We must also bear in mind the social and economic framework within which this research is taking place, what the resources and motives are that lie behind its development, and what will shape the selection, development and distribution of any benefits or products that arise from it. Before we wax rhapsodic about the unlimited potential for curing Parkinson’s or repairing devastating spinal cord injuries, we do well to remember what products do and do not get made by pharmaceutical companies who need profits to survive. We need also to pay attention to who does and who does not receive the cutting edge therapies presently available.

Finally, we need to attend to, analyze, and challenge the cultural context which permeates this and all conversations about right and wrong in the development and application of new biotechiology. It is a culture in which expediency is the moral coin of the realm, and even conversations which purport to be about matters of principle given way to projections of just how useful it will be if we decide that no countervailing duty offers a barrier to our projects. It is a context in which the body alive or dead is relentlessly commodified, valued as advertising poster and tissue source and container of genetic information, over and above the ancient objectification of body-as-laborer. It is a world where globalization frequently means nothing so much as establishing currency exchange rates for transactions in which human time, energy and hope is bartered to the highest bidder, where increasing alienation from our bodily existence is the price we pay for the exaltation of the will and the evasion of every bodily limitation.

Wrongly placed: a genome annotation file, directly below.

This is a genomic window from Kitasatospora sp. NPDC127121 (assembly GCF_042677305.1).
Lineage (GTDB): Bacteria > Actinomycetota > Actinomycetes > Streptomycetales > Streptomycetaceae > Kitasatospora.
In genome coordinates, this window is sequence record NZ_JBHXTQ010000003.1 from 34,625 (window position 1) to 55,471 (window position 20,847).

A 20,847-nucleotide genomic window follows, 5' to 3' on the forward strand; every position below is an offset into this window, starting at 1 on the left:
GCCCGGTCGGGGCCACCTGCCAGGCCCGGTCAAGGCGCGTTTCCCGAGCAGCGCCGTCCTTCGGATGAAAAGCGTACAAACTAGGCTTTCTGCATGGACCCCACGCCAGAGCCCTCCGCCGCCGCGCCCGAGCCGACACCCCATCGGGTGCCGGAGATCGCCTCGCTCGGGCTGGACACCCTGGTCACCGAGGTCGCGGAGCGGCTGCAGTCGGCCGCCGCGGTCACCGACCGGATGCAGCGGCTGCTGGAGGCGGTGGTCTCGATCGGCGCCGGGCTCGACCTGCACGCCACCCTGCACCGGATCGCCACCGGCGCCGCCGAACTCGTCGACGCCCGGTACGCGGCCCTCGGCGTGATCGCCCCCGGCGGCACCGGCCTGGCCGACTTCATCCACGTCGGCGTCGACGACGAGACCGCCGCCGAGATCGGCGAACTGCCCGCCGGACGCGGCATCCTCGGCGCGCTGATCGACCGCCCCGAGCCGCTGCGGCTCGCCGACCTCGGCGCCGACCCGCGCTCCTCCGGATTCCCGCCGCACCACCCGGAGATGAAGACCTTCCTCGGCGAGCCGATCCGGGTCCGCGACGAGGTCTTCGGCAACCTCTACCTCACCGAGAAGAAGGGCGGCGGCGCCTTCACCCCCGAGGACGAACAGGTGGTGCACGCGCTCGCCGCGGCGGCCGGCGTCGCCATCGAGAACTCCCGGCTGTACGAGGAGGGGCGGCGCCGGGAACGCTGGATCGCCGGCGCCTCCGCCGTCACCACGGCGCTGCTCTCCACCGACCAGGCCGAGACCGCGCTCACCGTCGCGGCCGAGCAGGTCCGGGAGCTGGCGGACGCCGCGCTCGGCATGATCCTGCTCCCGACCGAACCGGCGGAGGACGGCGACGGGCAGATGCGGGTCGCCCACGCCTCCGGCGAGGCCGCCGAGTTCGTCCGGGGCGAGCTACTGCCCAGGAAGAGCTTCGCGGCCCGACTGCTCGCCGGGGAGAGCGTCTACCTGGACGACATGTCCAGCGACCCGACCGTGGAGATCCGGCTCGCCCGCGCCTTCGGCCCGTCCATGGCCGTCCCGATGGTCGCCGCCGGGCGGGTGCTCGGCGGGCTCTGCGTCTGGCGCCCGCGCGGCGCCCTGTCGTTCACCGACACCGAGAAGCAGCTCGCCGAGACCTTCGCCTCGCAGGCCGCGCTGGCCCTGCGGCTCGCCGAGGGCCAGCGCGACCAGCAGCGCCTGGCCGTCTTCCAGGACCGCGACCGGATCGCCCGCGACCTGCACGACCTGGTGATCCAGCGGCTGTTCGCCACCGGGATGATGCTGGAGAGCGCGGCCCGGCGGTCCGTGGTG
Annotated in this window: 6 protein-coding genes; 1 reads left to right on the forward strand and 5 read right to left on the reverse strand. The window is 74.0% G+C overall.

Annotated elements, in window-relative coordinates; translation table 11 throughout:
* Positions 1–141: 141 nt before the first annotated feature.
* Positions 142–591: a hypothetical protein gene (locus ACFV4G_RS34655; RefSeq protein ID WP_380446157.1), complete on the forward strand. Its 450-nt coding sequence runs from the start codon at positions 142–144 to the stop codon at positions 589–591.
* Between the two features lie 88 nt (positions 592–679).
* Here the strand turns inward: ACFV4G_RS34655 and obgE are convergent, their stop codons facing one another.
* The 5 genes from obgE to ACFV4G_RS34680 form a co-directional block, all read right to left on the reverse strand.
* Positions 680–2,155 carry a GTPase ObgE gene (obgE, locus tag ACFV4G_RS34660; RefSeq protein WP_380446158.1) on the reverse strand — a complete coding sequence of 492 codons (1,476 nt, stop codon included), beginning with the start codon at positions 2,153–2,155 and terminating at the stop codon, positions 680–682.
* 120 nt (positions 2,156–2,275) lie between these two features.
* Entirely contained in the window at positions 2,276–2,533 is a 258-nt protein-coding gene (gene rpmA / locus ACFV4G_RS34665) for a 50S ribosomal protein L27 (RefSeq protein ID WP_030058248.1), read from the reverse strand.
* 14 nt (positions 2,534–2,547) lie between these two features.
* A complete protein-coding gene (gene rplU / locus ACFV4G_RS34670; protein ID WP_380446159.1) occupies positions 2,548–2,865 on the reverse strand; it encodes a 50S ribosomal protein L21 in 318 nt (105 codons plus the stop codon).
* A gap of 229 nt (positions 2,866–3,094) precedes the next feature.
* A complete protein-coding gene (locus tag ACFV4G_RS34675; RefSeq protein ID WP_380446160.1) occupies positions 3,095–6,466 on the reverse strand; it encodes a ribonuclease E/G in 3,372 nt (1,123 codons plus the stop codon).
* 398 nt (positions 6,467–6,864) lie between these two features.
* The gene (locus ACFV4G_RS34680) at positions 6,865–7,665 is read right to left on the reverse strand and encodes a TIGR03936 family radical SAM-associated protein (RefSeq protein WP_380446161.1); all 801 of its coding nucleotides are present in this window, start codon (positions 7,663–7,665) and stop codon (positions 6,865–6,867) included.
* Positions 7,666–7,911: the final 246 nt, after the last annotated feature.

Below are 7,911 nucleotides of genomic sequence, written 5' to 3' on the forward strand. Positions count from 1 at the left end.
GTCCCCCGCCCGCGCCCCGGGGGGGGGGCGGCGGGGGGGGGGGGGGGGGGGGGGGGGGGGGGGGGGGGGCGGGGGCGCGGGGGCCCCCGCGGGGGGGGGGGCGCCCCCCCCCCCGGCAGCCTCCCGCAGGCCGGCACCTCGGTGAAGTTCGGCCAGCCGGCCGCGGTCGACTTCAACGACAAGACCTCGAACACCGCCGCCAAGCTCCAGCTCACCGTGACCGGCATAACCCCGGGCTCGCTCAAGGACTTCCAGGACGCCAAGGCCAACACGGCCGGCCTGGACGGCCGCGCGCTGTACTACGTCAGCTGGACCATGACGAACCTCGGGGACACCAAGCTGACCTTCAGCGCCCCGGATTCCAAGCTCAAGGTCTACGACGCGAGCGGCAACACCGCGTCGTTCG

Above everything else, communities of faith must address these questions as confessional communities, those who are not just characterized but constituted by fundamental theological convictions about the source and aims and end of human existence.

The church can and must speak not as ersatz public policy engineers but as a genuine theological community, out of and not incidental to its own identity. Theologically, it means recalling basic features of Christian anthropology: creation, embodiment, contingency, suffering, and redemption, and the dispositions of patience and trust that conform to them. It requires thinking about what it means to be alive in a body which is both powerful and vulnerable, both mortal and destined to be raised "incorruptible" . Questions about the ethics of embryonic stem cell research must be entertained for what they are, part of larger questions about who we are and where our good lies.

Sondra Wheeler

Other Presentations:

Play Video Welcome: Brent Waters and Jennifer Derryberry
Play Video Opening Remarks: Brent Waters
Play Video Laurence O'Connell
Play Video Brent Waters
Play Video James Peterson
Play Video Ronald Cole-Turner
Play Video Robert Song
Play Video Stem-Cell Colloquy - Index

Source:

Science & Spirit Magazine and Garrett Evangelical Theological Seminary

See also:

Genetics
Ethics
Theology
The Relation of Science & Religion
Health
Pain and Suffering
Opinions
Books on Biology, Genetics and Theology